Build it and they will come, but have a plan
Before taking the leap, Mimi carefully put all the stepping stones in place.
by Barbara J. Lombardo
Mimi’s house is quirky, whimsical, and unique. The living room is dominated by the original walk-in fireplace, and there is a mural on one outside wall depicting George Washington’s visit to the historic house, which was built in 1742. As she showed me around, I noticed shelves filled with a collection of rubber ducks in one daughter’s bathroom, and a growing collection of Perler bead art lining the walls of the steep staircase that leads up to her attic office. The office itself is a riot of visual stimulation, with Interior Design magazine covers, photographs, and mementos lining the walls and folders and papers covering her desk. “If my office is clean I have no work”, Mimi explains.
Mimi grew up the fourth of five children, and the only girl. From an early age, it was her job to keep the house in order. Some of her fondest childhood memories are of pining after her brother’s 64-pack of Crayola crayons, receiving her very first set of magic markers, decorating her beloved Barbie doll house, and leafing through the issues of Interior Decorating magazine she found in the houses where she babysat. So, when it came time to think about college, Mimi was delighted to learn that there was a major called Interior Design, and a very strong program in that major at a university not far from where she grew up. Mimi enjoyed her major and her internships in the field, landed a job with a furniture dealership after graduation, and soon moved on to an interior architecture firm. While there, Mimi passed the NCIDQ (National Council for Interior Design Qualification) exam and accrued the hours required to become a certified Interior Designer. When a mentor left that firm to work for another firm that was establishing a new office in the area, Mimi went with her, increasing both her salary and her opportunity for advancement. But the firm experienced difficulty establishing a client base in the area, and Mimi was assigned to projects in remote cities and was required to travel far more than she wanted to. This experience strengthened Mimi’s conviction to work for the premier interior design firm in the city. After pursuing a job at that firm for many months in a slow economy, she heard they had just landed a few big projects with some local banks. In a bold and risky move, she sent in her cover letter and resume in an envelope stuffed with play money, with a note declaring, “I’ve done a lot of Bank Jobs!”. The owner loved it and she was soon hired.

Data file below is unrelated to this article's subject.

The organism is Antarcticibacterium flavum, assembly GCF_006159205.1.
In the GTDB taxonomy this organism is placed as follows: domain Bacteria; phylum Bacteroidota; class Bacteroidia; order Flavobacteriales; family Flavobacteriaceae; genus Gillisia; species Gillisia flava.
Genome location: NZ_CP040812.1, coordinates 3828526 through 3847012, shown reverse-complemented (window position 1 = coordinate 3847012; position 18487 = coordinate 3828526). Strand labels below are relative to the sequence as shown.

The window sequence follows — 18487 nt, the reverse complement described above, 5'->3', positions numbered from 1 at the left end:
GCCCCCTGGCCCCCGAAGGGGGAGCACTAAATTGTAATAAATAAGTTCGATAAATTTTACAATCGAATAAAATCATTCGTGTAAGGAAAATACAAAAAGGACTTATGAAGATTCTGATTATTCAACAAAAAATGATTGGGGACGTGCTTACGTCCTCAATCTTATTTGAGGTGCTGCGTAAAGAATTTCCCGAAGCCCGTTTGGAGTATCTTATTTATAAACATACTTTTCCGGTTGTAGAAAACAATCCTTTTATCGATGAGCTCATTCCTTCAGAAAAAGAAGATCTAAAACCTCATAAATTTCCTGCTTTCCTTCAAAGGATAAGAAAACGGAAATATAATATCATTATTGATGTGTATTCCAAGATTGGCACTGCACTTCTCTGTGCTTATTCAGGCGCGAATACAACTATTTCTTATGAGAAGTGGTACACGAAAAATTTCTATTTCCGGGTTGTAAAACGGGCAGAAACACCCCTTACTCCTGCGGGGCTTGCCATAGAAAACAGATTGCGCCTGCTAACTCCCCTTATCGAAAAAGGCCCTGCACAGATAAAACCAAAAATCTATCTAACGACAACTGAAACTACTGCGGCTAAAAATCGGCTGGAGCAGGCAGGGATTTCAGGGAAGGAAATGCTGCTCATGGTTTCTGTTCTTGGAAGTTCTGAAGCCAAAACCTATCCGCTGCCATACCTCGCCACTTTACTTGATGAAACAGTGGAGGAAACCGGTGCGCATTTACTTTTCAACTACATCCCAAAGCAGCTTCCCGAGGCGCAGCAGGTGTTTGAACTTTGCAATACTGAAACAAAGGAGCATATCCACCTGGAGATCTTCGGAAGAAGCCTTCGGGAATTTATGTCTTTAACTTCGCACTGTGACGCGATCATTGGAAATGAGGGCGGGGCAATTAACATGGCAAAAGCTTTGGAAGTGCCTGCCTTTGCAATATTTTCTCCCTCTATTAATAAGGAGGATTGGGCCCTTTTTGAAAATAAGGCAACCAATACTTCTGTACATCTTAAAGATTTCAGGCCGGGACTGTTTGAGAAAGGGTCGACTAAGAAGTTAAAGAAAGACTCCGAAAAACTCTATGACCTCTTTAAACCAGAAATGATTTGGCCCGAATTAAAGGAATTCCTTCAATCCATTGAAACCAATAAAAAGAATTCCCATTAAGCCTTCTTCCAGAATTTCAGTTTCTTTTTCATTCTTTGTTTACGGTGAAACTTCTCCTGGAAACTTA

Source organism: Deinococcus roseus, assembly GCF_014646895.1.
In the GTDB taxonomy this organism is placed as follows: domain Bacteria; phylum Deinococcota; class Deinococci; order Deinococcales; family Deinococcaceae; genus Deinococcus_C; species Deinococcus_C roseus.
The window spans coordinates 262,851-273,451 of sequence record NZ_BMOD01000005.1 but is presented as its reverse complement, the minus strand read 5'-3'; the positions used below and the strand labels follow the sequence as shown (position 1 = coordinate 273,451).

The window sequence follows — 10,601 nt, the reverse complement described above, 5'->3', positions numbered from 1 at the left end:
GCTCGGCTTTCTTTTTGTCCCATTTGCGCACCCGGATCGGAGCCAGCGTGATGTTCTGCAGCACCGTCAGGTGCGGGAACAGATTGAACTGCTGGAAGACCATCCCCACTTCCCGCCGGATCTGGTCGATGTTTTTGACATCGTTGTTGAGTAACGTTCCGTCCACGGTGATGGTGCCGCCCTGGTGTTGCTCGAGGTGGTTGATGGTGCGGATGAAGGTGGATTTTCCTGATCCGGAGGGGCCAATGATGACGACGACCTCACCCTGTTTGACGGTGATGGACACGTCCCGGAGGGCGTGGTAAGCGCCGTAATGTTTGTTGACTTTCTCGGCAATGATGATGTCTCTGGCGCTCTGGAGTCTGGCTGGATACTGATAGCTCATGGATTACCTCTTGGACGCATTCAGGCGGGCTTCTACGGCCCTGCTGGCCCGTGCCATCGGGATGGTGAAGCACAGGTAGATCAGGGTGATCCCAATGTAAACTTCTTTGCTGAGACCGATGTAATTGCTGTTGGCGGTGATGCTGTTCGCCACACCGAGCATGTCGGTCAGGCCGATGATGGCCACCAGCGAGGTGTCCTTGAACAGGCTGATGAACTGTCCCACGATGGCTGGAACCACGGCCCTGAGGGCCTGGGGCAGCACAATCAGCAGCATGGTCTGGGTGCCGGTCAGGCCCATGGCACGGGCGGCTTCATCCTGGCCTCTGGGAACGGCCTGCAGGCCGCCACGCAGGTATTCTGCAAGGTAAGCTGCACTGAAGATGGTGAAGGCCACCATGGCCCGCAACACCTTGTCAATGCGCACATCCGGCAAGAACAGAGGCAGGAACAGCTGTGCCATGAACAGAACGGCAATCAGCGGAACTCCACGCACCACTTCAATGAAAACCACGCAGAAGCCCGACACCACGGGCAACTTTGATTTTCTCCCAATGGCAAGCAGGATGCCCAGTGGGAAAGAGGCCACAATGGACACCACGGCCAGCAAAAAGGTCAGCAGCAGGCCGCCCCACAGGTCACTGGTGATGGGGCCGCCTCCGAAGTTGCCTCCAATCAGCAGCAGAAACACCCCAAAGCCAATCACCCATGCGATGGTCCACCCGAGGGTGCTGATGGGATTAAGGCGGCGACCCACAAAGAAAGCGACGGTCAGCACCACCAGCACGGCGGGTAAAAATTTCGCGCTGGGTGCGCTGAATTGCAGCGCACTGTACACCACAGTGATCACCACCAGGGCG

Taking the Leap
Mimi shifted to a four-day work week after her first daughter was born, which resulted in less income but not necessarily less total hours of work. Over the years, she began to take on some small residential projects in her free time. She realized that people were willing to pay her for her interior design expertise, and started to seriously consider going out on her own someday. She even played with a brand name, and was drawn to the sense of imagination, possibility, and creation conveyed by the word schemes. It also suited her sense of herself as “Scheming Mimi”, someone who is often cooking up fun and creative plans and schemes. A realtor friend encouraged her to go out on her own. Despite the fact that freelancing in her business is pretty common, she wasn’t quite ready to let go of the paycheck and take the leap. She continued working a four-day week at her employer for four more years, steadily gaining confidence in her freelance work for residential clients on her day off. A turning point occurred when the firm she worked for was sold to a British company with ambitious visions of establishing a global business. Uninterested in doing global work and frustrated with the chronic overwork and underpay she believes characterizes much employment in the industry, Mimi finally decided to take the leap. In a creative exchange of professional services with a relative who is an attorney for small businesses, she helped him strategize some projects for his house, and he helped her establish her LLC. In January of 2007, she invested in a computer and set up her attic office. Soon after, Mimi was at a dentist appointment and noticed blueprints on the wall depicting a planned office renovation. In another bold move, while in the dentist’s chair she asked him if he needed an interior designer for his newly renovated office, and landed her first independent commercial client.